We may disagree about the ways of achieving fear and trembling, but the fear and trembling are the same. The demands are different, but the conscience is the same, and so is arrogance, iniquity. The proclamations are different, the callousness is the same, and so is the challenge we face in many moments of spiritual agony. Above all, while dogmas and forms of worship are divergent, God is the same.
The event attracted a wide audience. Marc Wais, Vice President for Student Affairs, sat for some time to the side of the staircase and listened to a number of the speakers. NY1 filmed outside Kimmel while a Wall Street Journal reporter spoke to attendees within.
After 13 speakers and a brief period of open comments, the students proceeded to John Sexton’s Town Hall on Greene Street. At the standing-room-only event, Islamic Students Association President Ahman Raza asked the first question. Before beginning, Raza asked NYUnited to rise, a large portion of the audience – perhaps 60 in total – stood quietly behind him.
“We ask that you publicly condemn the actions of the NYPD and ask them to what extent their surveillance was conducted here at NYU in the form of an official university statement, just like Rutgers, Yale, Hunter and Columbia have done. We also ask that you send a letter to students, alums, and parents assuring them that the university had no prior knowledge of the surveillance and that the community will be supported to the best of the University’s abilities.”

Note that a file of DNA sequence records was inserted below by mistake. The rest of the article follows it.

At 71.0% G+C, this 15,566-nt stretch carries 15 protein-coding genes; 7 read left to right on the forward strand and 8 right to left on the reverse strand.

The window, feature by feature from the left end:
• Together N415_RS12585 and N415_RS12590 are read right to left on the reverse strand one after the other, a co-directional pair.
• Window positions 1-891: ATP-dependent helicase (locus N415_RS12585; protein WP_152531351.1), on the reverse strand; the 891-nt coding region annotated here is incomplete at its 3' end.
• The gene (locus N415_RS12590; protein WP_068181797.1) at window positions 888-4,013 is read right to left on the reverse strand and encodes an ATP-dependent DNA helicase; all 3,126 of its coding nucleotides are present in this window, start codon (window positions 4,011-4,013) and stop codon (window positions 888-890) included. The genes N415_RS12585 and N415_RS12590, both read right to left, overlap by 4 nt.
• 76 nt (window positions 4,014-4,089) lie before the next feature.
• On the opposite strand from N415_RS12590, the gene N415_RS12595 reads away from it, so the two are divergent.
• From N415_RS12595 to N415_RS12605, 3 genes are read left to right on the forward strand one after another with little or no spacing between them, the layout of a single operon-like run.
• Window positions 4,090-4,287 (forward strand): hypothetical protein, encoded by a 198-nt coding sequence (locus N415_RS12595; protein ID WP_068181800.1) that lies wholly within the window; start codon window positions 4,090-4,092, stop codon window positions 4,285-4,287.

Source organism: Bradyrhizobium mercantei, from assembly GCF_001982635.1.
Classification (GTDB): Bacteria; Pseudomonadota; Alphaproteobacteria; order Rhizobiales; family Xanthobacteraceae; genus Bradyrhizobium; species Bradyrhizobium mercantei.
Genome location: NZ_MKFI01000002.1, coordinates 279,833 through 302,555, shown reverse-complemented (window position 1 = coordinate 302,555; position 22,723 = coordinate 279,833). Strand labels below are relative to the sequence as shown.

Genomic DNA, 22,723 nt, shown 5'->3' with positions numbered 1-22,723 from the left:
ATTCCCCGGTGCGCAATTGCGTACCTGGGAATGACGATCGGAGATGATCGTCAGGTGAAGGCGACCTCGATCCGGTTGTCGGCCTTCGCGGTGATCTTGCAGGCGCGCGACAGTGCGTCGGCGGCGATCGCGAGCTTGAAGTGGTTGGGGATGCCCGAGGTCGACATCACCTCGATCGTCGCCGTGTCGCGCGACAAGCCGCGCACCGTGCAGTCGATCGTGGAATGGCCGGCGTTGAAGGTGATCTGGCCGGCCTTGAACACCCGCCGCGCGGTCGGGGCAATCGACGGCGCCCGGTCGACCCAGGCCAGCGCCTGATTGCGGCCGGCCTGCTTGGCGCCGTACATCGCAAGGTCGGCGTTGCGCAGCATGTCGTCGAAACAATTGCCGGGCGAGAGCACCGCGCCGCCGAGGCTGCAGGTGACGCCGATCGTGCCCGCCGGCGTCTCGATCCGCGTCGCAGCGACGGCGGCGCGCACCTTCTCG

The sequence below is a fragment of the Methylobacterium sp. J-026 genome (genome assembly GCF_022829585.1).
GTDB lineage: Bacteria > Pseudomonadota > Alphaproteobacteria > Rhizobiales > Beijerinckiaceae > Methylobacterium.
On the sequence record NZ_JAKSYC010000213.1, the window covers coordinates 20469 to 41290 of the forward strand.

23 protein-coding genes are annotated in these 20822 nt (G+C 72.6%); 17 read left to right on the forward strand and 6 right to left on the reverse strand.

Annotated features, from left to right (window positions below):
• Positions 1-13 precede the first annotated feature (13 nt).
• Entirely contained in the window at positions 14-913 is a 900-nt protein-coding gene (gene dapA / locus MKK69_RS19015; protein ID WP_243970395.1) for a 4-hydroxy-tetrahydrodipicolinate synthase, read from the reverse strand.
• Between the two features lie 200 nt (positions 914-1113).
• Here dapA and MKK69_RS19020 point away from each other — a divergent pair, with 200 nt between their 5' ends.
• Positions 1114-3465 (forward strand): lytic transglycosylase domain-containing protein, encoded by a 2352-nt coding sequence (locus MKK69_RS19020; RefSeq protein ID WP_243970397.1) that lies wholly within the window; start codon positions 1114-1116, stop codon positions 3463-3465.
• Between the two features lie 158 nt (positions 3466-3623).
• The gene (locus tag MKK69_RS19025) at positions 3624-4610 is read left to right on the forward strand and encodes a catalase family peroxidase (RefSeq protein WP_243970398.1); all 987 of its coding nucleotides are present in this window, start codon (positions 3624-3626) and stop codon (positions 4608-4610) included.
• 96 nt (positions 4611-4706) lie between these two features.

In typical Sexton fashion, the president did not arrive at his answer immediately. However, he ultimately stated that “We are doing everything that we can to ensure that there isn’t any inappropriate surveillance of our students. We don’t know of any yet.” Sexton said that Jules Martin, the head of Public Safety and a former NYPD officer, had been in communication with the NYPD and had found no evidence of surveillance. Further, Sexton stated, “I can say that there was not scintilla of cooperation on this campus. We learned about this at the same time that you learned about this.”
However, Sexton did not promise a formal university statement, saying instead, “this is being videotaped and posted. I’ve authorized you to use my letter publicly as much as you want. I have a personal stake in this.”
Sexton had previously addressed a letter [PDF] to NYPD Commissioner Ray Kelly, in which he wrote, “I must report our community’s alarm over the reports of this activity, and that we stand in fellowship with our Muslim students in expressing our community’s dismay.”
Precisely the nature and extent of the NYPD’s surveillance remains unseen. Earlier this week, NYU Local reported:
One of the NYPD’s classified cyber intelligence reports from November 2006 revealed that officers were trawling Muslim students’ websites as part of their “daily routine” as far back as six years ago. Included in the scheme was indeed the activities of the Muslim Community at NYU and many other universities across the city. A section of the report titled “Muslims Students Association/ Islamic Center of New York University,” details the speakers, attendees and promoters of events held by the Muslim community at NYU some years ago.
As calls for a federal investigation by Attorney General Eric Holder intensify and NYU’s Muslim community remains mobilized, this controversy is clearly far from resolved.